Caulking Before and After | The Sweet Beast Blog
The painters caulk is crucial to fill in the gaps where the battens can’t fit flush to the walls. And to fill in the gaps where the ceiling and floor aren’t perfectly level.

Framing Out the Window | The Sweet Beast Blog

My dad worked his magic in framing out the window and adding a new sill. The window itself needs some attention, but that’s a subject I’ll tackle in another post.

Installing the Vanity | The Sweet Beast Blog

The toilet installation went smoothly – I really love this toilet from Kohler. It’s the nicest one in the house and now I want all Kohler toilets.

The vanity installation did not go so smoothly. I ordered the vanity (which is actually a vanity, sink and faucet combo) from Amazon. It is extremely tricky to find a nice looking vanity around 18″ wide. IKEA has some good options but they’re all too shallow or too modern for this project. There was some damage to the cabinet when it arrived but nothing that could be seen once it was installed. The faucet is pretty cheaply made and has a bit of a bend to it, so it’s likely that we’ll replace it someday. The actual plumbing is where we ran into a lot of issues. I’m not sure if it’s the vanity’s fault or because or the existing plumbing, but my dad had to do a lot of improvising. This including cutting an extra notch in the back of the vanity and also no less than 6 trips to Home Depot for plumbing parts. Take from that what you will – my dad is not a professional plumber but this should have been a pretty straightforward project. If your home is newer, you may not have any issues.

The vanity has a gloss white finish with chrome faucet and drain. It came with brushed chrome handles which we replaced with brass hardware from CB2.

Powder Room - After | The Sweet Beast Blog
Powder Room - After | The Sweet Beast Blog
I wish I could say this project was tackled and wrapped up in the span of a long weekend, but it took 2 weekends of work with my dad plus months of me avoiding caulking and painting to get it done. But I love it.

Project Cost

I texted my dad to get an idea of how much the wood for this project cost him. He picked them up and never gave me a receipt so I could reimburse him and still can’t give me an exact number. He summed it up by saying (he will never forget the 2 gallons of Behr Marquee paint I bought at $44 per gallon plus samples) “you actually have more money in paint than in wood.”

My dad cut the battens himself out of a larger piece of wood, but I can tell you we used these Poplar Plywood Sheets from Lowes.

Because we were able to save the floors, our materials cost was very low. I estimate that our materials totaled around $80-90 in wood plus about $110 in paint, caulk, acetone, liquid nails and wood filler. The majority of the spend was in the fixtures for the bathroom, which we kept pretty budget friendly as well.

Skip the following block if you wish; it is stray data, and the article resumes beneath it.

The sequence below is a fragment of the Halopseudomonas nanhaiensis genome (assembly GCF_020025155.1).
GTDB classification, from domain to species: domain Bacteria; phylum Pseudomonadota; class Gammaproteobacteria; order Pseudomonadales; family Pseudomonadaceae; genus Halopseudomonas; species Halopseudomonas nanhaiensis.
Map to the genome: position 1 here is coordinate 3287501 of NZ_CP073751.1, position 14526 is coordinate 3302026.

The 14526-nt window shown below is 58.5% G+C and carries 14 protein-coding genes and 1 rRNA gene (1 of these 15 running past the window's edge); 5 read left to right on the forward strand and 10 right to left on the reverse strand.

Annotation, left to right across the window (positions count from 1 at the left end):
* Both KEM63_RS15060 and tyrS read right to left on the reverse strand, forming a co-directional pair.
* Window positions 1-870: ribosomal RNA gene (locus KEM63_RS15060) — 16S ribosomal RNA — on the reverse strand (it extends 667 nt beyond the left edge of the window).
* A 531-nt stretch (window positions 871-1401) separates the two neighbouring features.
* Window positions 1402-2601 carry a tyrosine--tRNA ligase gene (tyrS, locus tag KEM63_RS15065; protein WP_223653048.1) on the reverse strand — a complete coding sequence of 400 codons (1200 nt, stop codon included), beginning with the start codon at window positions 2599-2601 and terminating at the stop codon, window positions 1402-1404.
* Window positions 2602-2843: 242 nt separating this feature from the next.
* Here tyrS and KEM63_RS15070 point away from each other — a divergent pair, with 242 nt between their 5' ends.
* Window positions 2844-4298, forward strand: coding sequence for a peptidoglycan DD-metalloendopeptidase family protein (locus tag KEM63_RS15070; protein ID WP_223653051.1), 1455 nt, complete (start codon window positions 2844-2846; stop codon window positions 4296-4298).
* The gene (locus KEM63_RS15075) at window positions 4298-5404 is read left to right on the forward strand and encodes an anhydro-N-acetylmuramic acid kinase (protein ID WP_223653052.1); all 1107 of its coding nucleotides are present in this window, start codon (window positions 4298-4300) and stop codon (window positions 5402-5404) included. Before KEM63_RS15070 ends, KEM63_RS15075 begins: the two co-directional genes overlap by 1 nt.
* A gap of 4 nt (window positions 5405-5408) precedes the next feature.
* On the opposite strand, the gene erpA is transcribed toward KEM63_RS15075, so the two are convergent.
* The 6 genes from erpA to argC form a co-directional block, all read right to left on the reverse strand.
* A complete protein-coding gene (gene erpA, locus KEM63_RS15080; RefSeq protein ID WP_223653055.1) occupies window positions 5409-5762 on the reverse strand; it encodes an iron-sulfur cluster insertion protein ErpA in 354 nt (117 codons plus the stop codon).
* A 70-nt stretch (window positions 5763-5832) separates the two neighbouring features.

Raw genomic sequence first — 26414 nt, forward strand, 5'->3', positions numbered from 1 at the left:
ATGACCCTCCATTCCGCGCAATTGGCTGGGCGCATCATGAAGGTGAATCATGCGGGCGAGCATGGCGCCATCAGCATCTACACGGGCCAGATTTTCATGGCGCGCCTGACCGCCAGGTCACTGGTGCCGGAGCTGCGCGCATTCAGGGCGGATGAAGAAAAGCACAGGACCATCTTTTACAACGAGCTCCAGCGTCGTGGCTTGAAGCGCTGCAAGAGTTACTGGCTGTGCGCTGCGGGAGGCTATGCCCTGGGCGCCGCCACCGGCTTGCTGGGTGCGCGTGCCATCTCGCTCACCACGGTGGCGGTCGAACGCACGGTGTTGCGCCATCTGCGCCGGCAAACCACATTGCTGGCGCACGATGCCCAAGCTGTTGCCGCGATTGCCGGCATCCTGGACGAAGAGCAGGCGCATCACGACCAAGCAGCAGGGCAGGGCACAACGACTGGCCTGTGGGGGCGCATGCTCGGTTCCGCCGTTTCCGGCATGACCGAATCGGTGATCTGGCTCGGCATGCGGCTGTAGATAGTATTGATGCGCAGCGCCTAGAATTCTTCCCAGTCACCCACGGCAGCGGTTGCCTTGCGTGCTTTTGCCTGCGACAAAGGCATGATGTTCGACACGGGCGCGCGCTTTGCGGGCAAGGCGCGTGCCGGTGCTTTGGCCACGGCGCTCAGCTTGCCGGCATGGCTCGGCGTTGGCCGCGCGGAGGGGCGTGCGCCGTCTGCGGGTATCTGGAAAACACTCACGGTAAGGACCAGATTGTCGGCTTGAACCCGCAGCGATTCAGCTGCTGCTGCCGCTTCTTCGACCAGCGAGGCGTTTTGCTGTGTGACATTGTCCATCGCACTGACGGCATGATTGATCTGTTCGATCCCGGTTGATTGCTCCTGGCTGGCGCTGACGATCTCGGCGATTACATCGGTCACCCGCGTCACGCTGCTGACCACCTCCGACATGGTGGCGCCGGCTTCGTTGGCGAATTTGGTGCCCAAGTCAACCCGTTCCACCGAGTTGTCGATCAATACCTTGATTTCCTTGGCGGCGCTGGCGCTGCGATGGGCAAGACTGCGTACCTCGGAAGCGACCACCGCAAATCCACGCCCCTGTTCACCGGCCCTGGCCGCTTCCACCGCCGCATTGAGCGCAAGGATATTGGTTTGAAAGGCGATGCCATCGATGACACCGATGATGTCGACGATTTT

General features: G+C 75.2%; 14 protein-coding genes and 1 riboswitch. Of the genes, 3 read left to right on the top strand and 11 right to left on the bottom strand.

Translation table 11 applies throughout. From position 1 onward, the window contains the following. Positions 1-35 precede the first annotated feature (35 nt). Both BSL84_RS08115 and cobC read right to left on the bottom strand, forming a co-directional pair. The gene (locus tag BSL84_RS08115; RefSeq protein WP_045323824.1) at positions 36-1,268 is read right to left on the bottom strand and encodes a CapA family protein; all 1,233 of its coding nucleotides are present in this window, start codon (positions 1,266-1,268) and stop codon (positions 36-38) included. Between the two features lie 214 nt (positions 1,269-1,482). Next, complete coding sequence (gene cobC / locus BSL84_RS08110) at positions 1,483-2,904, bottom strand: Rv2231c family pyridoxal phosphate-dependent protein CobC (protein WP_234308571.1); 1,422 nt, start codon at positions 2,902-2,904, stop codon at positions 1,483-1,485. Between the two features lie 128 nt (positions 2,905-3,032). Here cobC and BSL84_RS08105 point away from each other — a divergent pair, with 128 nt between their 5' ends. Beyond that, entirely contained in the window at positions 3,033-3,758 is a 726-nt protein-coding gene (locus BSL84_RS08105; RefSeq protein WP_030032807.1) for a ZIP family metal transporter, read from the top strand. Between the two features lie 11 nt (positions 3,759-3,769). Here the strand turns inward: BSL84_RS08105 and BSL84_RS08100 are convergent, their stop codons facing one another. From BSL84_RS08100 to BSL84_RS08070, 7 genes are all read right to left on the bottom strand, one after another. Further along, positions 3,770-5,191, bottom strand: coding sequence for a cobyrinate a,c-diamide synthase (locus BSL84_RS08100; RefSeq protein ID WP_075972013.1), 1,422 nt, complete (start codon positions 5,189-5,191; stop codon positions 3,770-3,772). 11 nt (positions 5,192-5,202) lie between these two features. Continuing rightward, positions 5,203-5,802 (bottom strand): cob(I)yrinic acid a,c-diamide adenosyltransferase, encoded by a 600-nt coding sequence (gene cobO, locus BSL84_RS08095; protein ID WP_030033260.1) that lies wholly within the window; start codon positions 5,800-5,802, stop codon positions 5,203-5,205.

Get the Look

Get the Look - Modern Board + Batten Powder Room | The Sweet Beast Blog

[ Behr Park Avenue Paint | CB2 Bell Flush Mount in White | Target Metal Framed Mirror | CB2 Brass Towel Hook | CB2 Brass Toilet Paper Holder | CB2 Hex Brass Handle | Serena & Lily Fouta Hand Towel | Kohler Santa Rosa Toilet | Amazon Vanity + Sink + Faucet Combo ]

Before and After Old House Design The Scenery House

Before and After: The Powder Room Reveal

January 23, 2018

The Powder Room Reveal - The Sweet Beast Blog

It’s here! The powder room reveal is here. We started this project in early 2017 and wrapped it up in the summer, but it’s taken me some time to get it ready to share. If you want to see the steps on how we renovated this bathroom ourselves, check out How-To: Modern Board and Batten Powder Room!

The Powder Room – Before

Before - The Powder Room | The Sweet Beast Blog
This is a shot of the powder room from the listing photos (that mirror/nest may have burrowed into your brain from when I shared the first floor listing photos). I’m still not over it.

Before - The Powder Room | The Sweet Beast Blog
The previous owner did not leave the mirror for us, so we threw this little vintage guy up there when we moved in. Andy added the garland (leftover decor from our wedding) because it just needed another decorative touch. You may be seeing something on the ceiling that the realtor left out in the listing.

Before - The Powder Room Cherubs on the Ceiling | The Sweet Beast Blog It’s a cherub border. Are the youths saying that things are ‘extra’? I think this is what that is, in the wallpaper world.

This tiny bathroom was – a lot – which is pretty much on par for the rest of the house. I think powder rooms are a great place for having fun with pattern, color and texture but I guess I found the line and it’s cherubs on the ceiling.

We had a lot of thoughts about how we’d tackle the powder room remodel. Its small size made it less daunting, both in the time it would take us to do it all and in the total spend. It remained a “maybe that’s next?” project for months until one day, home sick from work, I started picking at it.